The brilliance of a master historian shines through this “elegant and engaging memoir” of a lifetime’s work (Richard Aldous, Wall Street Journal).
Over a remarkable career Bernard Bailyn has reshaped our understanding of the early American past. Inscribing his superb scholarship with passion and imagination honed by a commitment to rigor, Bailyn captures the particularity of the past and its broad significance in precise, elegant prose. His transformative work has ranged from a new reckoning with the ideology that powered the opposition to British authority in the American Revolution, to a sweeping account of the peopling of America, and the critical nurturing of a new field, the history of the Atlantic world.
Illuminating History is the most personal of Bailyn’s works. It is in part an intellectual memoir of the significant turns in an immensely productive and influential scholarly career. It is also alive with people whose actions touched the long arc of history. Among the dramatic human stories that command our attention: a struggling Boston merchant tormented by the tensions between capitalist avarice and a constrictive Puritan piety; an ordinary shopkeeper who in a unique way feverishly condemned British authority as corrupt and unworthy of public confidence; a charismatic German Pietist who founded a cloister in the Pennsylvania wilderness famous for its strange theosophy, its spartan lifestyle, and its rich musical and artistic achievement. And the good townspeople of Petersham, whose response in 1780 to a draft Massachusetts constitution speaks directly to us through a moving insistence on individual freedoms in the face of an imposing central authority. Here is vivid history and an illuminating self-portrait from one of the most eminent historians of our time.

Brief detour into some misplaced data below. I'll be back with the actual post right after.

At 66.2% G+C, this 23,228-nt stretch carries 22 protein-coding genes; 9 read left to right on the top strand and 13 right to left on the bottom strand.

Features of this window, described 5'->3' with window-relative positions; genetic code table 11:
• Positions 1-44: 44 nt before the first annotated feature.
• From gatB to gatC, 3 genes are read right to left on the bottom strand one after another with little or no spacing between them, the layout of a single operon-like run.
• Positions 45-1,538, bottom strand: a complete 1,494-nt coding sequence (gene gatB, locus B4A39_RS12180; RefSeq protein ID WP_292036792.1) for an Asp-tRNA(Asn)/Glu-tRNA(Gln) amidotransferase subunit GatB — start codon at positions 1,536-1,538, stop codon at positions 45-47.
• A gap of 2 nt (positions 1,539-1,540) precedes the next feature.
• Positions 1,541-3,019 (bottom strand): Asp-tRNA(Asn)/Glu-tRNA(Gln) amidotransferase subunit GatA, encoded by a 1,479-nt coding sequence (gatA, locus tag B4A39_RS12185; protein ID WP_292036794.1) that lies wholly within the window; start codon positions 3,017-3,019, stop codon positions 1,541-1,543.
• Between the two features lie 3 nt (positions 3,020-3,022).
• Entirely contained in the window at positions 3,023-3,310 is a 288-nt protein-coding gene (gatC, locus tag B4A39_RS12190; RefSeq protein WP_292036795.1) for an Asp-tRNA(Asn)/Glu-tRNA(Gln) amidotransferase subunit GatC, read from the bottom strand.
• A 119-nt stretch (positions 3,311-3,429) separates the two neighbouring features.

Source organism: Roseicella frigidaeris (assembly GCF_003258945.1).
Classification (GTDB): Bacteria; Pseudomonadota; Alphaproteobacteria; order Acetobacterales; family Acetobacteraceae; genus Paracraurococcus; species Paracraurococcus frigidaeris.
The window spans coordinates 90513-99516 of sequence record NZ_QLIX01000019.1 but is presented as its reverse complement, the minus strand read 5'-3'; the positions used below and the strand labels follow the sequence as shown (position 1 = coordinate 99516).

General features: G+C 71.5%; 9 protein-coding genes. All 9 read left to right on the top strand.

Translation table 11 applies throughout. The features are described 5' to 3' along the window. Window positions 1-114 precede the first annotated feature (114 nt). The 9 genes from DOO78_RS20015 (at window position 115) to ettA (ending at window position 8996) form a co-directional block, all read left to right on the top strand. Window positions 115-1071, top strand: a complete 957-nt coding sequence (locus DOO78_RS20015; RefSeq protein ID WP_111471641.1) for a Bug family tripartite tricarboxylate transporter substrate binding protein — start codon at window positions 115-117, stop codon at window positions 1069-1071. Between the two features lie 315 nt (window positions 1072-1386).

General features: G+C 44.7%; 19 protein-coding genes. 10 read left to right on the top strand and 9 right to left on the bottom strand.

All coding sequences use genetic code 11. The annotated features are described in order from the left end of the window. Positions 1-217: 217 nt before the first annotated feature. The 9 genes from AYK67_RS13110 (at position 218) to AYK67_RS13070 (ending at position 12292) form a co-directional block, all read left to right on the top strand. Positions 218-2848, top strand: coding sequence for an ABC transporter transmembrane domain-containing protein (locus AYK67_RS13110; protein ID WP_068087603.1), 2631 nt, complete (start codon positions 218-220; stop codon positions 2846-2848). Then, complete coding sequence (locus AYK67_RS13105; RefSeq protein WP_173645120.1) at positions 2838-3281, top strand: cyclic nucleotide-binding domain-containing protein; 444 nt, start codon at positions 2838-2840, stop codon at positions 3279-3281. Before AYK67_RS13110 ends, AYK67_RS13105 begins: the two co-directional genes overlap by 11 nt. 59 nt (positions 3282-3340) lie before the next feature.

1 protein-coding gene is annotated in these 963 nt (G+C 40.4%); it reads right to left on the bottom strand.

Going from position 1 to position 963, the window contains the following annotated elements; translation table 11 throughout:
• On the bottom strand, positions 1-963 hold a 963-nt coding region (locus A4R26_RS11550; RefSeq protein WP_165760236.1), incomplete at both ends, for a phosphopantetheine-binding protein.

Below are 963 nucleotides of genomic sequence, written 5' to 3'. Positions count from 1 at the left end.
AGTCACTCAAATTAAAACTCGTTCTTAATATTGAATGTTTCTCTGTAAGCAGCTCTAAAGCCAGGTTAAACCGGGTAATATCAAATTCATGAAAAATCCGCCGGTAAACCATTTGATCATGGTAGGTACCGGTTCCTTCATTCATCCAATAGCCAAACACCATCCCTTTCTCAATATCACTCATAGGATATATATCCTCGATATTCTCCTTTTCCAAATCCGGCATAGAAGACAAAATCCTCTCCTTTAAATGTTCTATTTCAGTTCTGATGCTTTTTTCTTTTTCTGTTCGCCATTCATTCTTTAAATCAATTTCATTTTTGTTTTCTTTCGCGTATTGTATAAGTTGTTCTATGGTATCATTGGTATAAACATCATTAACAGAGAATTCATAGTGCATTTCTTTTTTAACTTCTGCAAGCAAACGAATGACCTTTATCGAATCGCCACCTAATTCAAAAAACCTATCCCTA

Harvard University professor emeritus Bailyn (The Ideological Origins of the American Revolution) highlights "small, strange, obscure, but illuminating documents or individuals" he encountered while researching other, larger projects in this hodgepodge of a book. Successful chapters, including the close reading of a will left by a Puritan merchant and an overview of changing interpretations of 17th-century census records, showcase the creativity inherent in the study of history and the conversational nature of scholarship, illustrating Bailyn's belief that "the historical imagination must be closely bounded by the documentation." Unfortunately, no effort is made to connect the individual documents and historical figures (which also include an index of colonial newspapers and the religious sect leader who inspired Thomas Mann's Doctor Faustus) to each other, and as the book progresses, the law of diminishing returns sets in. One chapter catalogues topics discussed at a series of seminars on Atlantic history; the book's epilogue consists largely of extended excerpts from previous publications. Though readers may glimpse the masterly scholarship and clear writing that distinguish Bailyn's work, the book's inconsistency and lack of an overarching thesis lead to a disappointing result. History buffs will be left hoping for a more substantial account of Bailyn's life and career.